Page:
The job you hate is killing your creative spirit

The wonderful Grant and his weasel buddy join me for a post-show photo (also shown Peggy Etra and Brian Clark).

The wonderful Grant and his weasel buddy join me for a post-show photo (also shown Peggy Etra and Brian Clark).

Grant Baciocco is an amazingly talented actor and puppeteer I had the good fortune to meet online and then in person when he came to Toronto with the improv puppetry show PuppetUp! (about which I have raved extensively elsewhere).

Well, aside from his amazing talent, he also has a wonderful creative spirit, both in the sense of what he creates and how he tries to inspire others to be open to their own inner creative spirit. To this latter point, he has a wonderful blog Grantblog: Ruminations & Pomposity that I heartily recommend.

At the beginning of each week, he posts Creative Mondays and today was no exception. Today he talked about “A job you hate”, which I excerpt below:

For years after college, about ten in fact, I worked as a substitute teacher.  It was an okay job, certainly flexible enough and I was making money, but by the end of those ten years I was starting to burn out because it was not the job I wanted to be doing.  I was good at it and several times I was told I should get my teaching credential because I was such a good teacher.  But deep inside of me I could feel a darkness building up because I was doing a job I absolutely hated.

The moment I made the decision to stop subbing and focus on The Radio Adventures of Dr. Floyd, it felt like a weight was instantly lifted from my chest.  I attempted, for the millionth time, to lose weight and it was actually working (lost 80 pounds).  I was just a million times happier than I was when I was subbing.  And guess what?  I became more creative!  This was the creative boom era for Dr. Floyd, because I was doing something I love.

Grant’s is a lesson too many of us learn very late in life (NOTE: I did not say “too late in life”…it is NEVER too late).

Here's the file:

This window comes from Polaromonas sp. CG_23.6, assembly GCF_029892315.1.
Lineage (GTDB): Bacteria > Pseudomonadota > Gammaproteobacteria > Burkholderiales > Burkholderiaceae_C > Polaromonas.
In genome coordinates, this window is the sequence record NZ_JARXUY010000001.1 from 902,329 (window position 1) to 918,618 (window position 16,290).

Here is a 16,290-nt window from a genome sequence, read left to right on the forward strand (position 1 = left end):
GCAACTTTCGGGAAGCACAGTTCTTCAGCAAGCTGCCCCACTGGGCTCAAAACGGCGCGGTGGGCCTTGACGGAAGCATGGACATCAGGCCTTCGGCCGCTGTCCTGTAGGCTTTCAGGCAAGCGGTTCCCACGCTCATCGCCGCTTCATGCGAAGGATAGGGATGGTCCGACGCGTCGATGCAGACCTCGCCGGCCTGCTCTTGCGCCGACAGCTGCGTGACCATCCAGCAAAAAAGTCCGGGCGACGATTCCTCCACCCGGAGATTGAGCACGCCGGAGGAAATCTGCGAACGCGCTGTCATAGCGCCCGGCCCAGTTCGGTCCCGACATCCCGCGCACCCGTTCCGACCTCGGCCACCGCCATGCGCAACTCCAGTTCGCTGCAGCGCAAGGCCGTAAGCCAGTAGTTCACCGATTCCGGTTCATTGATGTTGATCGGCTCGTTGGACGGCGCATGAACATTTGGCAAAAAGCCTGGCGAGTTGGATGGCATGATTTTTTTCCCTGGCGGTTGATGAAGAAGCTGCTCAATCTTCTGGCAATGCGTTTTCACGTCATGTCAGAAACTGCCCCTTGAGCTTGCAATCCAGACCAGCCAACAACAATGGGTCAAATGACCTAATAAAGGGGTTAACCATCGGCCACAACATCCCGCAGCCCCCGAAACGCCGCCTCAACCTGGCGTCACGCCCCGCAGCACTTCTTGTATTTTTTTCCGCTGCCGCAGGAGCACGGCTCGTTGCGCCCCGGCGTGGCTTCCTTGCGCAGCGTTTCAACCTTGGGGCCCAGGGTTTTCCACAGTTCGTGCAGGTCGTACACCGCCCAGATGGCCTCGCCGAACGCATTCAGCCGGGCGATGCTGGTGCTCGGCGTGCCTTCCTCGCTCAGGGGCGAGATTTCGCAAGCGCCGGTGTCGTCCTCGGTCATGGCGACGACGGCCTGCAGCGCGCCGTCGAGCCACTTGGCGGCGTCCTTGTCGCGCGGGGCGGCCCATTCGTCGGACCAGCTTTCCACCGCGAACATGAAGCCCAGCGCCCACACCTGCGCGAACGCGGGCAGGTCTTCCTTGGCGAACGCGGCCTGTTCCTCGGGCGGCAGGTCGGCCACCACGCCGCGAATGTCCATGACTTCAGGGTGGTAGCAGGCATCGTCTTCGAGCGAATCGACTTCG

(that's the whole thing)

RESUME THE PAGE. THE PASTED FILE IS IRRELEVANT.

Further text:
In my case, I was fortunate enough to have a series of occupations I loved for a period…scientist, science writer, media relations, advertising copywriter…but with each, I stayed in the occupation long after I had fallen out of love with the choice. I had to be a certain amount of miserable before I was brave enough to jump.

But two years ago, I completely jumped ship to pursue my true love: story telling (screenplays, novel, sketches, short stories). I’m still not making money off any of this, so I live on freelance magazine writing and ad copywriting. But to Tiffany’s point, it is what I do to eat and sleep under a roof.

If you are fortunate to know your passion—it can take time to figure out what it is—then you must make it happen to find happiness (hunh, “happen” and “happiness”…so similar).

And if you haven’t fully defined your passion yet, go with your gut until you do. Explore the universe of opportunities, until you do. You may not end up the financially richest person on the planet, but you’ll definitely be one of the spiritually richest.

If you don’t want to take it from me, then take it from Grant. Find your happiness and pursue it with everything you have. Despite appearances, you really do have nothing to lose and everything to gain.

 

You can follow Grant on Twitter: @ToasterBoy

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